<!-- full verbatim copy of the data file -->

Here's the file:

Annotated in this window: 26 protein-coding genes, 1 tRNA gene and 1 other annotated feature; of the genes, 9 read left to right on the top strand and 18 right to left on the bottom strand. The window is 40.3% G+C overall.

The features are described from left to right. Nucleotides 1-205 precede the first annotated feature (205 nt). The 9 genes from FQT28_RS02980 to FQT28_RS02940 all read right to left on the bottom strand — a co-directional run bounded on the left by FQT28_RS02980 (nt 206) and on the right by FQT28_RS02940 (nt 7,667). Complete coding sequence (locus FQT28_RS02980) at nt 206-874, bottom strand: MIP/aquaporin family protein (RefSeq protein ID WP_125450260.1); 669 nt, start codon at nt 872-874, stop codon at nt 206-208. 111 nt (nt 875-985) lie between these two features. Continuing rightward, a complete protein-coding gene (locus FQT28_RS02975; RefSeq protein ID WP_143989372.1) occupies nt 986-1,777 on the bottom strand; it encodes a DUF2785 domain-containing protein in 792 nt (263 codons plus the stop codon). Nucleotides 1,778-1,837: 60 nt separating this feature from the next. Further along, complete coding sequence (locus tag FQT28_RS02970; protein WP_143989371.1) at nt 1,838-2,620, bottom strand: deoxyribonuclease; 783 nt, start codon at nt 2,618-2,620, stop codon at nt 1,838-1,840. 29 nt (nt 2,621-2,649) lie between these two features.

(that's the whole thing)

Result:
Annotated in this window: 26 protein-coding genes, 1 tRNA gene and 1 other annotated feature; of the genes, 9 read left to right on the top strand and 18 right to left on the bottom strand. The window is 40.3% G+C overall.

The features are described from left to right. Nucleotides 1-205 precede the first annotated feature (205 nt). The 9 genes from FQT28_RS02980 to FQT28_RS02940 all read right to left on the bottom strand — a co-directional run bounded on the left by FQT28_RS02980 (nt 206) and on the right by FQT28_RS02940 (nt 7,667). Complete coding sequence (locus FQT28_RS02980) at nt 206-874, bottom strand: MIP/aquaporin family protein (RefSeq protein ID WP_125450260.1); 669 nt, start codon at nt 872-874, stop codon at nt 206-208. 111 nt (nt 875-985) lie between these two features. Continuing rightward, a complete protein-coding gene (locus FQT28_RS02975; RefSeq protein ID WP_143989372.1) occupies nt 986-1,777 on the bottom strand; it encodes a DUF2785 domain-containing protein in 792 nt (263 codons plus the stop codon). Nucleotides 1,778-1,837: 60 nt separating this feature from the next. Further along, complete coding sequence (locus tag FQT28_RS02970; protein WP_143989371.1) at nt 1,838-2,620, bottom strand: deoxyribonuclease; 783 nt, start codon at nt 2,618-2,620, stop codon at nt 1,838-1,840. 29 nt (nt 2,621-2,649) lie between these two features.